PDA

View Full Version : Blue Bossa



jwilliams
12-16-2009, 12:36 AM
Well, my Jazz Ensemble concert was on December 10, 2009, and I must say, it went very well. I was in a small group, seperate from the big band, and we played two songs: Blue Bossa and So What.

http://www.youtube.com/watch?v=-LDzke2u89I

I am the guitarist to the left, doing the melody and first solo. Anyone got any pointers that could improve my soloing? I'm somewhat satisfied with it, but I know I can do better. I'm hesitant to put So What on youtube..there was some confusion as to the solo order, the pianist took two choruses..I had to interrupt him to get mine in in the beginning of the 3rd chorus. But yes, this is my first real concert I've played guitar in, just looking for some comments and feedback. Thanks!:D

mjo
12-16-2009, 07:30 PM
You sound right on track for begining jazz, nice work.
Some things that might help you are:
1) practice more with chord tones/arpeggios. Your solo sounded fairly scaler, with the exception of a few places where you resolved to chord tones, (probably on strong beats), whether that was intentional or by accident, it sounded good. ;)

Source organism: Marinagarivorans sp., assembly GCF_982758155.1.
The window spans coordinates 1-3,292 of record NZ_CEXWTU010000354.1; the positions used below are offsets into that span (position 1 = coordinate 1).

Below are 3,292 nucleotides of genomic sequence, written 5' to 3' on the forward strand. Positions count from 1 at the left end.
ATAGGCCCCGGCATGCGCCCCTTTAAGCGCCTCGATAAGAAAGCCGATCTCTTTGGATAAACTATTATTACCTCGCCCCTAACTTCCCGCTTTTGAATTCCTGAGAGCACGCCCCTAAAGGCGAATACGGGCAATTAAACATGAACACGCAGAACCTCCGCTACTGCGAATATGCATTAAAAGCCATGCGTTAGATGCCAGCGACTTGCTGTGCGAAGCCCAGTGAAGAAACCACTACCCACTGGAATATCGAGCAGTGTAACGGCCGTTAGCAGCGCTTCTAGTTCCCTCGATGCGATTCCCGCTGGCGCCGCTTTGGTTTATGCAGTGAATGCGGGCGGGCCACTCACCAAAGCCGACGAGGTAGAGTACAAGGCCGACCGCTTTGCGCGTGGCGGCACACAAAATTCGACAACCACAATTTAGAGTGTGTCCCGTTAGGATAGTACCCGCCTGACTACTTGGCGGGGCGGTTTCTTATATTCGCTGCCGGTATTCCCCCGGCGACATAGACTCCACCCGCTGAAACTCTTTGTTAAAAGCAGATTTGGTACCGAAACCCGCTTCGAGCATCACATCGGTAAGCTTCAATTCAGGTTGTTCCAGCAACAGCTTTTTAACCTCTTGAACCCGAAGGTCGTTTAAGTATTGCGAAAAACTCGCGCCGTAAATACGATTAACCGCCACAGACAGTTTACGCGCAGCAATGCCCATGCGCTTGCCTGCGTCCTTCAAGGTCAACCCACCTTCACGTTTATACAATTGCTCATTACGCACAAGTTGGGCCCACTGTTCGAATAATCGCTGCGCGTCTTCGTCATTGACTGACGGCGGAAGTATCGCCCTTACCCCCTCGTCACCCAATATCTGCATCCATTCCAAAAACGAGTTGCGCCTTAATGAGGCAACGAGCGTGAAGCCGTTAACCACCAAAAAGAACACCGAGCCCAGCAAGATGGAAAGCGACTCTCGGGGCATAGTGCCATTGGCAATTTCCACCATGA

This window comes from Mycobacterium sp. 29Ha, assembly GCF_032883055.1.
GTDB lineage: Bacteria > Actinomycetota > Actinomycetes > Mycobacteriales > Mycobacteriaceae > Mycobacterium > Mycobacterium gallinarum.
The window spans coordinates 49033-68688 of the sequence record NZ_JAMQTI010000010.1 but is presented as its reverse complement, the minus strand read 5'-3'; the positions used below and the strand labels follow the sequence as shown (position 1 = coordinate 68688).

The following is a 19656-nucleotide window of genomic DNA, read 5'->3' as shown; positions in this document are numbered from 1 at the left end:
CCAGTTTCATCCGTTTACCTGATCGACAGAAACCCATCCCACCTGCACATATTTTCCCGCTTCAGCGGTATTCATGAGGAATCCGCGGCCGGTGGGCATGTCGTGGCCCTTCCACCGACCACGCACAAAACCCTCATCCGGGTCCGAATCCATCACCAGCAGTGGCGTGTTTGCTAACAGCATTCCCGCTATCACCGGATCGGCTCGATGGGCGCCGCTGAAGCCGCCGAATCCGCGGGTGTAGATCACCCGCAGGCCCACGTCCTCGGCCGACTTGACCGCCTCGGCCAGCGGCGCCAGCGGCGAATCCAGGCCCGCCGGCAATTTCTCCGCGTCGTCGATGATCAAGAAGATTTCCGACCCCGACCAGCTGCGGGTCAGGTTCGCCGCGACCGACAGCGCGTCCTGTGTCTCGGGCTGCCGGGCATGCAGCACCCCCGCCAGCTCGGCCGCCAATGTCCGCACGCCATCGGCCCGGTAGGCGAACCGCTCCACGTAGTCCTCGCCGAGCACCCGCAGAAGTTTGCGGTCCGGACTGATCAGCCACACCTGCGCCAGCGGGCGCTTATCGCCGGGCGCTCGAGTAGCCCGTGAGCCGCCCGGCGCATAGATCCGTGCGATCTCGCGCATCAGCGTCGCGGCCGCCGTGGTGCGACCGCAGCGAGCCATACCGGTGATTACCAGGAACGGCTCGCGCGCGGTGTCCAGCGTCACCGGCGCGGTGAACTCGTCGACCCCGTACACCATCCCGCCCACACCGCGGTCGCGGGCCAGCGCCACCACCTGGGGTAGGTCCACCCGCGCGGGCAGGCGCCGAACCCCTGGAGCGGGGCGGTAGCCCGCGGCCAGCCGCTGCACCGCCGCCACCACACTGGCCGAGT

2) forget the mistakes as soon as you make them,....easier said than done, I know. The point is to keep playing with confidence, play those notes like you mean them. Experience helps a lot with this one.

Keep at it !
-Mike

jwilliams
12-16-2009, 11:21 PM
Thanks for the advice mjo-
I've heard people talking about playing with chord tones more, but I don't really get the whole concept of it. From what I understand, playing more with chord tones would be say, over a G chord, focusing on B D and perhaps F#?:confused:

mjo
12-17-2009, 08:11 PM
Think: Root, 3, 5, 7, as the chord you're playing over may be major, minor, or dominant. The idea is to resolve your phrases on a chord tone, (the 7th is not always the best option for this, esp on a major7 chord).
You can also practice soloing using only chord tones, 7th included. This should force you to play fairly sparsely and you'll really get to hear how those notes sound at various points in the rhythm / meter.

-best,
Mike